China’s Economic Statecraft

The rise of China has led to calls to reform the global financial and economic architecture. China’s growing economic stature should be reflected in the governance structure of global institutions such as the International Monetary Fund and the World Bank. Unfortunately, reforms to change these institutions are slow to come. But what does Chinese leadership in global economic governance mean for the rest of the world? What form and shape will the institutions it creates evolve into and what kind of norms and practices will be diffused through these institutions? Will these institutions come with the same rigidity, inflexibility, and exclusivity Western-linked economic institutions are accused of now? China’s leadership in steering the AIIB could give a glimpse into the type of economic statecraft it will use and the kind of normative economic power it will become moving forward. These considerations will be important in determining the AIIB’s longevity and developmental impact in the region.

Safeguards and Governance Rules

This early, concerns remain as to the kind of lending policies, governance, and transparency standards AIIB will follow. Indeed, it is in the area of safeguards and social standards where analysts are critical of the AIIB, taking note of China’s infrastructure lending history and practice in the African continent in particular. Xi’s assurance that AIIB will follow “multilateral rules and procedures” and that it will adhere to “good practices” of existing multilateral institutions such as the World Bank and Asian Development Bank has failed to fully deflect skepticism about the AIIB. For instance, Washington has said that while it welcomes the idea of an infrastructure bank for Asia, it does not agree with the “ambiguous nature of the AIIB as it currently stands.” South Korea and Australia, two significant regional players, have so far snubbed the invitation to join the AIIB citing various political, economic, and strategic factors.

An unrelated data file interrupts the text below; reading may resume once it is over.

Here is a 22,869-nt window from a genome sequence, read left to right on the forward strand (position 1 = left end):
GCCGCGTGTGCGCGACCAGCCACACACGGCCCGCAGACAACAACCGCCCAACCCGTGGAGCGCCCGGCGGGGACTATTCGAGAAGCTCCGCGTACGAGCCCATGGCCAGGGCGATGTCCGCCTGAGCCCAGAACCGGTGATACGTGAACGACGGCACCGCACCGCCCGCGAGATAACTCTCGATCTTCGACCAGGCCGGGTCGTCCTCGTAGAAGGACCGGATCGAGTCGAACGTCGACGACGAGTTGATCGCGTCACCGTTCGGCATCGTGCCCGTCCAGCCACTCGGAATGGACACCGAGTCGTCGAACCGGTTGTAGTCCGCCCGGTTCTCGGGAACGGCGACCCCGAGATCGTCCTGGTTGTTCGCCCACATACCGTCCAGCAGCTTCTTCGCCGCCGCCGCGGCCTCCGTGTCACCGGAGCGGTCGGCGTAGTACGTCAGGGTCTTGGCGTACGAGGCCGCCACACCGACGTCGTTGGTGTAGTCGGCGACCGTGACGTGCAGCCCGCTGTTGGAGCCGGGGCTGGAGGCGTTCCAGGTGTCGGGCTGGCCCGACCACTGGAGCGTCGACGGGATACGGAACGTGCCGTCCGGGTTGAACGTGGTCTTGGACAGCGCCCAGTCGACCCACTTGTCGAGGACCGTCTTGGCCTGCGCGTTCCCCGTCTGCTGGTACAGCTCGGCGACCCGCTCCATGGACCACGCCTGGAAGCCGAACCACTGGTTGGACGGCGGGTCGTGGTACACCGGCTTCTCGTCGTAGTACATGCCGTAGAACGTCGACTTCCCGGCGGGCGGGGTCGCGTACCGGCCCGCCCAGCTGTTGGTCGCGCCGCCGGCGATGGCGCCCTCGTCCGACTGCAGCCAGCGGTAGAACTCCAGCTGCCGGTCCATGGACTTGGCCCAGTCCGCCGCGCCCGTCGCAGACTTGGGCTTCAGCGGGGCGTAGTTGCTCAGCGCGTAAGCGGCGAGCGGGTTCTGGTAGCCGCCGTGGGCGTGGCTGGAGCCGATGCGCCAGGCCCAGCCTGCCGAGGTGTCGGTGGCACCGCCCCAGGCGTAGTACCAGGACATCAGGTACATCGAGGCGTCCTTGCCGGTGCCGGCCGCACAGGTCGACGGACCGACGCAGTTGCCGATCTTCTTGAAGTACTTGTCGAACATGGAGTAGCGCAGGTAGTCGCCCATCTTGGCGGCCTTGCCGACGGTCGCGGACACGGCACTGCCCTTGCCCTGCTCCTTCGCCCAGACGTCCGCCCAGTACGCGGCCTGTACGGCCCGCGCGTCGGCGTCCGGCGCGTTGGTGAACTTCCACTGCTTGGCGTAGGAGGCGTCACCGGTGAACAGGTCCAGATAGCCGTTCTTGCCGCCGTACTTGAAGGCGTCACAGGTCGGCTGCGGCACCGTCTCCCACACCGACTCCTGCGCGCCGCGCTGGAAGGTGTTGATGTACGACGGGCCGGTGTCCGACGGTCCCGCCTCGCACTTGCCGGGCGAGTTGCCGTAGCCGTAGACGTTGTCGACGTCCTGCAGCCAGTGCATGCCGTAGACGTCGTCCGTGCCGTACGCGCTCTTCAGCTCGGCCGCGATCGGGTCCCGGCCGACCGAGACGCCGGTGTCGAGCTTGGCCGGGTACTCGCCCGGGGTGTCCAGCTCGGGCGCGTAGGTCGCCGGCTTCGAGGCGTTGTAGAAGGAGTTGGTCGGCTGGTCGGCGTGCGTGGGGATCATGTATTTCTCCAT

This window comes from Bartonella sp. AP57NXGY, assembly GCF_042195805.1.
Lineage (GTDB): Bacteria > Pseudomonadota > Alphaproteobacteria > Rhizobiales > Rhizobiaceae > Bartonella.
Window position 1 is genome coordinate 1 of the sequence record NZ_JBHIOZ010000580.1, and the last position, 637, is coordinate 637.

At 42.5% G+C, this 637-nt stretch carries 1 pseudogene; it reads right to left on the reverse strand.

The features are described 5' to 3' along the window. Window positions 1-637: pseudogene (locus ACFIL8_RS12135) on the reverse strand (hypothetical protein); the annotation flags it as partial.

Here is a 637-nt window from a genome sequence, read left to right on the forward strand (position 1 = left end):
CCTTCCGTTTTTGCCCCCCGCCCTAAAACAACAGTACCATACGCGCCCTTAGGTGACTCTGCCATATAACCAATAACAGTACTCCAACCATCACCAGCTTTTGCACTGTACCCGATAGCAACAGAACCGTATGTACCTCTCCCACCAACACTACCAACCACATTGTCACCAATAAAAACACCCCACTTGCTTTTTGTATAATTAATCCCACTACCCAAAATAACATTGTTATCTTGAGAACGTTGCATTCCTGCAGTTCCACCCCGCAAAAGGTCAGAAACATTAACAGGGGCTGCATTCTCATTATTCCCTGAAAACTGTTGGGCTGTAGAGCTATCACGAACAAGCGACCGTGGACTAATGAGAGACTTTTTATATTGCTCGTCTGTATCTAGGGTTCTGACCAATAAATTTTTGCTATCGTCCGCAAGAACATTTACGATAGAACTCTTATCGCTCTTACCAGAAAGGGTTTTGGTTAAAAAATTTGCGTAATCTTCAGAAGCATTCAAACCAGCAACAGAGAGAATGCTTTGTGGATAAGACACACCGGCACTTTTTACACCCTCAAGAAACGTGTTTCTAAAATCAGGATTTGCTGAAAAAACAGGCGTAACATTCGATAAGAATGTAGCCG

China’s expanding economic footprint and influence in the region are certainties that countries need to accept. The creation of the AIIB is a response to the growing reality that Asia needs infrastructure investment and, at the same time, China will have increasing involvement and confidence in leading the economic future of the region in its own terms. This economic impetus should not be lost as AIIB tries to build its organizational, professional, and institutional capacity. For AIIB to be effective, China, as the main driver, should refuse any urge to use the new institution as a tool to expand its political interest overtly in the region, more than the economic and infrastructure financing mandate AIIB purports to advance.

Don Rodney Ong Junio is an Associate Research Fellow at the Centre for Multilateralism Studies, S. Rajaratnam School of International Studies.